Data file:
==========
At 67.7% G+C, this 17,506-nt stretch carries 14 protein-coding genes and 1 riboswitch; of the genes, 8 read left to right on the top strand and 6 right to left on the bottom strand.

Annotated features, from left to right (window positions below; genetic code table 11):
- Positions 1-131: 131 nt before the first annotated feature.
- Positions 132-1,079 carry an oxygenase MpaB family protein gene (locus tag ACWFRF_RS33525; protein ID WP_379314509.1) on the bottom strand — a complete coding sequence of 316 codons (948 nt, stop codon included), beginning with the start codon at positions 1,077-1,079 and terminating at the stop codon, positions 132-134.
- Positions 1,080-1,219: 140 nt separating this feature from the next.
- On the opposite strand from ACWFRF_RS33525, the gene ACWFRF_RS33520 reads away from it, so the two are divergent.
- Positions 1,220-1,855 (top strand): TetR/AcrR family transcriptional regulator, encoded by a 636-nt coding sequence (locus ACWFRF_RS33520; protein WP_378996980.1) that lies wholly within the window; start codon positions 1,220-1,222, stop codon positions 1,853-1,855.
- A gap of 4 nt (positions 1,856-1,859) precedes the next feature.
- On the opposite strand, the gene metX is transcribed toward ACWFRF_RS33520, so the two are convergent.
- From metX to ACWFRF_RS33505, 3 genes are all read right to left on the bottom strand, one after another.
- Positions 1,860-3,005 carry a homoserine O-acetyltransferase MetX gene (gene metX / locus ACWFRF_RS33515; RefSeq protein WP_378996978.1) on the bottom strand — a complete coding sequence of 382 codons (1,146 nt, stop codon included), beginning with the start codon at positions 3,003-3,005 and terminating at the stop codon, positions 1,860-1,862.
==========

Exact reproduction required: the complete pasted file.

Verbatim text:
At 67.7% G+C, this 17,506-nt stretch carries 14 protein-coding genes and 1 riboswitch; of the genes, 8 read left to right on the top strand and 6 right to left on the bottom strand.

Annotated features, from left to right (window positions below; genetic code table 11):
- Positions 1-131: 131 nt before the first annotated feature.
- Positions 132-1,079 carry an oxygenase MpaB family protein gene (locus tag ACWFRF_RS33525; protein ID WP_379314509.1) on the bottom strand — a complete coding sequence of 316 codons (948 nt, stop codon included), beginning with the start codon at positions 1,077-1,079 and terminating at the stop codon, positions 132-134.
- Positions 1,080-1,219: 140 nt separating this feature from the next.
- On the opposite strand from ACWFRF_RS33525, the gene ACWFRF_RS33520 reads away from it, so the two are divergent.
- Positions 1,220-1,855 (top strand): TetR/AcrR family transcriptional regulator, encoded by a 636-nt coding sequence (locus ACWFRF_RS33520; protein WP_378996980.1) that lies wholly within the window; start codon positions 1,220-1,222, stop codon positions 1,853-1,855.
- A gap of 4 nt (positions 1,856-1,859) precedes the next feature.
- On the opposite strand, the gene metX is transcribed toward ACWFRF_RS33520, so the two are convergent.
- From metX to ACWFRF_RS33505, 3 genes are all read right to left on the bottom strand, one after another.
- Positions 1,860-3,005 carry a homoserine O-acetyltransferase MetX gene (gene metX / locus ACWFRF_RS33515; RefSeq protein WP_378996978.1) on the bottom strand — a complete coding sequence of 382 codons (1,146 nt, stop codon included), beginning with the start codon at positions 3,003-3,005 and terminating at the stop codon, positions 1,860-1,862.